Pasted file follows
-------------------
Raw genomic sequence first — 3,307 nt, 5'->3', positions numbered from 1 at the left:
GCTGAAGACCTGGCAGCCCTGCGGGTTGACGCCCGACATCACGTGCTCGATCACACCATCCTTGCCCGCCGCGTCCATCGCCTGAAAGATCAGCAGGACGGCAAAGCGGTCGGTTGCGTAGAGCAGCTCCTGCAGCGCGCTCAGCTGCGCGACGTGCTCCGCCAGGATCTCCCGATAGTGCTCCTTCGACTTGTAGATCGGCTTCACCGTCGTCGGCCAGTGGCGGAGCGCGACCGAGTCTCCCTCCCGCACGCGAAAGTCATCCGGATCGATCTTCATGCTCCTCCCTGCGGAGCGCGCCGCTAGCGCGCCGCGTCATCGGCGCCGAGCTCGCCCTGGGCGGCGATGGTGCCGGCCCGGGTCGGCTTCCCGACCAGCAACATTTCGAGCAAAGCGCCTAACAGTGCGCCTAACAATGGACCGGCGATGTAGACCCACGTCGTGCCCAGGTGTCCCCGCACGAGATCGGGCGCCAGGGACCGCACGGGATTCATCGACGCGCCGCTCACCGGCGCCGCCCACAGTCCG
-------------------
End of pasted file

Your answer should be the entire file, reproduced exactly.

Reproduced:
Raw genomic sequence first — 3,307 nt, 5'->3', positions numbered from 1 at the left:
GCTGAAGACCTGGCAGCCCTGCGGGTTGACGCCCGACATCACGTGCTCGATCACACCATCCTTGCCCGCCGCGTCCATCGCCTGAAAGATCAGCAGGACGGCAAAGCGGTCGGTTGCGTAGAGCAGCTCCTGCAGCGCGCTCAGCTGCGCGACGTGCTCCGCCAGGATCTCCCGATAGTGCTCCTTCGACTTGTAGATCGGCTTCACCGTCGTCGGCCAGTGGCGGAGCGCGACCGAGTCTCCCTCCCGCACGCGAAAGTCATCCGGATCGATCTTCATGCTCCTCCCTGCGGAGCGCGCCGCTAGCGCGCCGCGTCATCGGCGCCGAGCTCGCCCTGGGCGGCGATGGTGCCGGCCCGGGTCGGCTTCCCGACCAGCAACATTTCGAGCAAAGCGCCTAACAGTGCGCCTAACAATGGACCGGCGATGTAGACCCACGTCGTGCCCAGGTGTCCCCGCACGAGATCGGGCGCCAGGGACCGCACGGGATTCATCGACGCGCCGCTCACCGGCGCCGCCCACAGTCCG